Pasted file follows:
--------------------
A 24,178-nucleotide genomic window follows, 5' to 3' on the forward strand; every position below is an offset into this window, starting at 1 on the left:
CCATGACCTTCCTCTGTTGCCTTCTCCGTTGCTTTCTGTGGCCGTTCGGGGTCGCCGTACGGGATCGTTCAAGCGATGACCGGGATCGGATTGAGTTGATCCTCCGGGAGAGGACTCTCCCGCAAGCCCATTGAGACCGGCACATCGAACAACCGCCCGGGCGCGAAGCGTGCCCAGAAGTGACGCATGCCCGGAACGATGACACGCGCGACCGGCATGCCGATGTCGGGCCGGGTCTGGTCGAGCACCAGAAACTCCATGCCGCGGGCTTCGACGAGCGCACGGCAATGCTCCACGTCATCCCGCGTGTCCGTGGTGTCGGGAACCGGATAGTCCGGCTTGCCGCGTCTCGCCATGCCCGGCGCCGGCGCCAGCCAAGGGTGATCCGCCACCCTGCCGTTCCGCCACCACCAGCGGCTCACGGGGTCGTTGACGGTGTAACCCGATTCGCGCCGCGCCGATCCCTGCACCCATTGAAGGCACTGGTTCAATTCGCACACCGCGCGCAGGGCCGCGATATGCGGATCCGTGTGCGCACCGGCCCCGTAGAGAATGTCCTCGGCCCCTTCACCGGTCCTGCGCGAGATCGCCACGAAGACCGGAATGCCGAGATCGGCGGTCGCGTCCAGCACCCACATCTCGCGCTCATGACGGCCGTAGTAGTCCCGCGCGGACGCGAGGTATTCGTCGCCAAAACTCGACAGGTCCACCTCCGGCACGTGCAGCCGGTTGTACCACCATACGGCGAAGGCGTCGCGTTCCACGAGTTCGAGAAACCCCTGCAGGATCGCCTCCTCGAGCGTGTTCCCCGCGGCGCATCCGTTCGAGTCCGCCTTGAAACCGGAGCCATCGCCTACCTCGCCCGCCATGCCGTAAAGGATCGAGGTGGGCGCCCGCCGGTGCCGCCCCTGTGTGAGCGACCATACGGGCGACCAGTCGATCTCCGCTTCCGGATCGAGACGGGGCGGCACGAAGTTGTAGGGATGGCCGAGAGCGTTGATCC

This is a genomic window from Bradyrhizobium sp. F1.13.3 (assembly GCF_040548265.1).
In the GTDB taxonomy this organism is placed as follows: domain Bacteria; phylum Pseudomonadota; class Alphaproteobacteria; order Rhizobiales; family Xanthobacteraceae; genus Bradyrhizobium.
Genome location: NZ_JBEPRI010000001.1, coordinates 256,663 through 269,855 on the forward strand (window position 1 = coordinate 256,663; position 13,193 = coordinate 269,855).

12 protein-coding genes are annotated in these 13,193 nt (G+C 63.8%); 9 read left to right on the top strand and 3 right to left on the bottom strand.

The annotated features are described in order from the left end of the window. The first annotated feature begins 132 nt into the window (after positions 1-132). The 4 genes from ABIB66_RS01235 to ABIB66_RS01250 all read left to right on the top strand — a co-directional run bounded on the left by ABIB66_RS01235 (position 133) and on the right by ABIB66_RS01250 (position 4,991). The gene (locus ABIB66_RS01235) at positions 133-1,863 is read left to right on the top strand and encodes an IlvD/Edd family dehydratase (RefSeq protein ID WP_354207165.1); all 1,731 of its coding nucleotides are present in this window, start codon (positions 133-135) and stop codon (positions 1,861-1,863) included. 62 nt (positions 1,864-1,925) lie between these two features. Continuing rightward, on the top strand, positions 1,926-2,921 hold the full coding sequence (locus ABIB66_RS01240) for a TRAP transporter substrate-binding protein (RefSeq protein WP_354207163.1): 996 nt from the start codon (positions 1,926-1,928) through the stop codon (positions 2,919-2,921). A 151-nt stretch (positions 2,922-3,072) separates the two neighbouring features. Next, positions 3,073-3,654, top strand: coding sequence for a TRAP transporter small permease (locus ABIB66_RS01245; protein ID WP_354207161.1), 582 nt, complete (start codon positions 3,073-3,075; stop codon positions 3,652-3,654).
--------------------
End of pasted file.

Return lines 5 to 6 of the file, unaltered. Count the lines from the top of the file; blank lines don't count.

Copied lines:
Genome location: NZ_JBEPRI010000001.1, coordinates 256,663 through 269,855 on the forward strand (window position 1 = coordinate 256,663; position 13,193 = coordinate 269,855).

12 protein-coding genes are annotated in these 13,193 nt (G+C 63.8%); 9 read left to right on the top strand and 3 right to left on the bottom strand.